I’d like to imagine together what could be, if we could welcome bringing everything into the light? Maybe it would open hearts for a kind of love we never knew possible. To make room for words like “I’m sorry. I was wrong. I hurt you. I couldn’t see it before, but I do now. How can I help? How can I ease the pain? Let me show you with my actions that I never want to hurt you again. I carry the weight of my responsibility, I own my wrongs against you…and feel a sense of how heavy you have been.” Maybe interactions like this would present the need and appreciation for Jesus and his words “Come to me, all who labor and are heavy laden, and I will give you rest.” To lighten our burdens, we need to acknowledge that the burdens are real. To not acknowledge them doesn’t make them go away.
Misogyny is a burden for women and men living in a “man’s world.” Exposure to light, finding good news that overcomes fear and shame, and discovering Love’s power, can reset the unbalanced axis of a world tilted in favor and credit to man, and can become “our world.” We can share a space where we can be loved and love from the heart and not worry about a binary impulse of fitting characteristics into inflexible boxes of male or female, masculine or feminine.
In our world, there is room for all humans, who are equal image-bearers of the source of love and beauty that is God. All of our human qualities are direct gifts, not inferior leftovers. If God was standing in front of a mirror, I don’t think the image-bearing reflection would be a man standing in front, and the woman behind. We were formed rib to rib, to be arm in arm, by each other’s sides, with equal footing before things went awry. Jesus worked to secure a curse-reversal between us and God and now we get the opportunity to imitate and participate in putting enmity to rest, in preference to and consideration for each other as precious, beloved, humankind.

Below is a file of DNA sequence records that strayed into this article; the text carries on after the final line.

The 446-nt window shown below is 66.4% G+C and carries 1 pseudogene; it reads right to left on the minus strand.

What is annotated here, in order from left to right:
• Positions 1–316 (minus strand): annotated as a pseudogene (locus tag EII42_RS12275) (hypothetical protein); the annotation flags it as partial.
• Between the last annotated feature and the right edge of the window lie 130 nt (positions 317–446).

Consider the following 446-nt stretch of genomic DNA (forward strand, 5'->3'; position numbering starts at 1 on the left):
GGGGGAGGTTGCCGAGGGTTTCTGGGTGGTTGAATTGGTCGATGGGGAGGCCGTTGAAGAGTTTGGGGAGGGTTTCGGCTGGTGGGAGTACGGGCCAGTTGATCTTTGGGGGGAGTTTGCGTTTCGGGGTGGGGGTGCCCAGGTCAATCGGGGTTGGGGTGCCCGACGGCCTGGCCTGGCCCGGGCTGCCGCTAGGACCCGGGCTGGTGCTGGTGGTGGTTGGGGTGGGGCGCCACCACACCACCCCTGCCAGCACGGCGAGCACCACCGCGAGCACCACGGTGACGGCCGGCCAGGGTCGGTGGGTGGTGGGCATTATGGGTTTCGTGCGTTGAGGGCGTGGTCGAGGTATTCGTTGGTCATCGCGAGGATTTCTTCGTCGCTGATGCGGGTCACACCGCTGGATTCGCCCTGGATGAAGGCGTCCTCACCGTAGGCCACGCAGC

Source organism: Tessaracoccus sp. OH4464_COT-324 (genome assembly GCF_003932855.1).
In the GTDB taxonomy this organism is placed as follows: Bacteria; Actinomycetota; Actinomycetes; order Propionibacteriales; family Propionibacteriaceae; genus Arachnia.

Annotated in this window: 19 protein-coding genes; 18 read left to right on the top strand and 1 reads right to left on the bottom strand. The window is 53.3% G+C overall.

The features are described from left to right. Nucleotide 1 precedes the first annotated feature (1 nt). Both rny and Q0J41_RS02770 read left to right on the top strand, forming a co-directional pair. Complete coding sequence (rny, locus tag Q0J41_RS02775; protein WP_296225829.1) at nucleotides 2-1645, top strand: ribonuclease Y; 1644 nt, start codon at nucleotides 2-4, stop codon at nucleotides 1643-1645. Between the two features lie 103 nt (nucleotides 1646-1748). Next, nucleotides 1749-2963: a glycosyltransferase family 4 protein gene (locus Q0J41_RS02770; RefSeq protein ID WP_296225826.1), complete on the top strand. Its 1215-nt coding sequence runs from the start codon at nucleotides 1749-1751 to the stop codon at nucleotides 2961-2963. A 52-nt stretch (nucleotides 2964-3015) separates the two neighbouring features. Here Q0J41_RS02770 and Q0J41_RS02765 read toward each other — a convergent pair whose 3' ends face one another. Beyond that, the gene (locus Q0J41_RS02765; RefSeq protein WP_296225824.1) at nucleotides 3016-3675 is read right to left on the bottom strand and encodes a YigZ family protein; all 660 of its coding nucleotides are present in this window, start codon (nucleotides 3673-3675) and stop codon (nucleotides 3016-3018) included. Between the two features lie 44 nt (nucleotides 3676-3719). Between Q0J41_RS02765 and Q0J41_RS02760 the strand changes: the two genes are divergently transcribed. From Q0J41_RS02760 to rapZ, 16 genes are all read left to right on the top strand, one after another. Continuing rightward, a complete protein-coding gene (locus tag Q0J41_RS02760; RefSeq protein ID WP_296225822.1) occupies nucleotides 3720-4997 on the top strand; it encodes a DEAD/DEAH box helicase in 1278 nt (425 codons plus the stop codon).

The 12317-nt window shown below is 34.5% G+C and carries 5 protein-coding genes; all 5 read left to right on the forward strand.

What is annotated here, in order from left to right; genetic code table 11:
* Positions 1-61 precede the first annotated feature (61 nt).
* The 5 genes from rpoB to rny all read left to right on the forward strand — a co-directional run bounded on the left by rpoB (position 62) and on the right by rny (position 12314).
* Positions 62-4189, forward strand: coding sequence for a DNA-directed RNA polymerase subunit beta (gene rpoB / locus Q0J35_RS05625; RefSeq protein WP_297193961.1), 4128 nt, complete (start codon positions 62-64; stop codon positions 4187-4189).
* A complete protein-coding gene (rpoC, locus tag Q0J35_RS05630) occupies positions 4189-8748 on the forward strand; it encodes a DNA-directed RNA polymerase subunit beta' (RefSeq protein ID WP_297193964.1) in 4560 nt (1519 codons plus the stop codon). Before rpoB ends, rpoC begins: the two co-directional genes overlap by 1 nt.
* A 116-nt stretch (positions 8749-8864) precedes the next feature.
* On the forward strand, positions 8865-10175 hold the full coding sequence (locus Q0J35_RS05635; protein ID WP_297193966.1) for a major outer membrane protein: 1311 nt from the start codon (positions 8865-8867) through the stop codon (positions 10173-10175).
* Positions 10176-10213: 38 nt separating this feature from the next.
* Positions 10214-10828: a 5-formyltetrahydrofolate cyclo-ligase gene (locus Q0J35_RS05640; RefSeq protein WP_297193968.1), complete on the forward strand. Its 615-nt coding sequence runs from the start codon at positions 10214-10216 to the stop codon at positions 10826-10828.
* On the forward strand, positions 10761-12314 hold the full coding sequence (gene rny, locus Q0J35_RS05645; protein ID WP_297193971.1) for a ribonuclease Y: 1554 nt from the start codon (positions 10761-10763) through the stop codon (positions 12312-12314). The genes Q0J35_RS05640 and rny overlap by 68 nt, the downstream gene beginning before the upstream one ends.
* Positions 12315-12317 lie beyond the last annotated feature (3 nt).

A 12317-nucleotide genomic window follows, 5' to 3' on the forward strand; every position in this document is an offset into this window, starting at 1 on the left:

So to this generation, and the next, and every one after that of sweaty kids, playing hard, sharing everything, navigating through life one wheelie pop at a time, holding onto wonder, enjoying being neighbors, making room for and celebrating each other, it is my hope that what will remain is Love.
Cristy is a Nashville native who enjoys time with loved ones, especially her husband and three kids. She’s outgoing and friendly, but digging in the garden or into a good book, thrifting, cooking, bike-riding and creative projects are welcome activities of solitude and reflection. Cristy’s a fan of earnest questions, wonder, and wandering in pursuit of the Spirit of Jesus, truth and love. She cares about seeing both the humanity and divinity in the eyes of every soul, especially the marginalized, forgotten and misunderstood. Cristy has been volunteering at the Nashville Rescue Mission Women’s campus and Hope Center life recovery program for 14 years, as well as a regular volunteer for a local elementary school of the Metro Nashville Public School System. You can connect with Cristy on Twitter.